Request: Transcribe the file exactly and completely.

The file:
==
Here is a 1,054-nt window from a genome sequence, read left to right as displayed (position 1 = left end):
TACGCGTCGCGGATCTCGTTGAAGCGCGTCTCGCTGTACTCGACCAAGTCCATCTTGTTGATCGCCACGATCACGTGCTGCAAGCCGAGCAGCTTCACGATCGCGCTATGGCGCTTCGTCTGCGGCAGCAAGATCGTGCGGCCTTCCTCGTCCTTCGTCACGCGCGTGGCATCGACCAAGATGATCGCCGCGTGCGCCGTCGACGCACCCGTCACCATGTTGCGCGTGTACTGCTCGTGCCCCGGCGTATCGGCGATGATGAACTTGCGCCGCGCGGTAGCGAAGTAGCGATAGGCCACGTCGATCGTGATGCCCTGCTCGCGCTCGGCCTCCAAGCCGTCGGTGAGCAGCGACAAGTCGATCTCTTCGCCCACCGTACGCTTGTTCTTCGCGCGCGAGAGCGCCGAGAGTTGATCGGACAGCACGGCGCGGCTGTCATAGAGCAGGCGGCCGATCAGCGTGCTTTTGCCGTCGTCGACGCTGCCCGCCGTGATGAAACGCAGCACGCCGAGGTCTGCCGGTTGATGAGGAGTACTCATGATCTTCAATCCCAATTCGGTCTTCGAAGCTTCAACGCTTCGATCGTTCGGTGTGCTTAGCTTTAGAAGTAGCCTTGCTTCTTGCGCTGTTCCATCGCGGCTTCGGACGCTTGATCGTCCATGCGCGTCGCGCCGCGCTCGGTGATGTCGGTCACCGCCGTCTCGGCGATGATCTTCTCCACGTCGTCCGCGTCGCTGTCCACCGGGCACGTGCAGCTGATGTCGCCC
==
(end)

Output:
Here is a 1,054-nt window from a genome sequence, read left to right as displayed (position 1 = left end):
TACGCGTCGCGGATCTCGTTGAAGCGCGTCTCGCTGTACTCGACCAAGTCCATCTTGTTGATCGCCACGATCACGTGCTGCAAGCCGAGCAGCTTCACGATCGCGCTATGGCGCTTCGTCTGCGGCAGCAAGATCGTGCGGCCTTCCTCGTCCTTCGTCACGCGCGTGGCATCGACCAAGATGATCGCCGCGTGCGCCGTCGACGCACCCGTCACCATGTTGCGCGTGTACTGCTCGTGCCCCGGCGTATCGGCGATGATGAACTTGCGCCGCGCGGTAGCGAAGTAGCGATAGGCCACGTCGATCGTGATGCCCTGCTCGCGCTCGGCCTCCAAGCCGTCGGTGAGCAGCGACAAGTCGATCTCTTCGCCCACCGTACGCTTGTTCTTCGCGCGCGAGAGCGCCGAGAGTTGATCGGACAGCACGGCGCGGCTGTCATAGAGCAGGCGGCCGATCAGCGTGCTTTTGCCGTCGTCGACGCTGCCCGCCGTGATGAAACGCAGCACGCCGAGGTCTGCCGGTTGATGAGGAGTACTCATGATCTTCAATCCCAATTCGGTCTTCGAAGCTTCAACGCTTCGATCGTTCGGTGTGCTTAGCTTTAGAAGTAGCCTTGCTTCTTGCGCTGTTCCATCGCGGCTTCGGACGCTTGATCGTCCATGCGCGTCGCGCCGCGCTCGGTGATGTCGGTCACCGCCGTCTCGGCGATGATCTTCTCCACGTCGTCCGCGTCGCTGTCCACCGGGCACGTGCAGCTGATGTCGCCC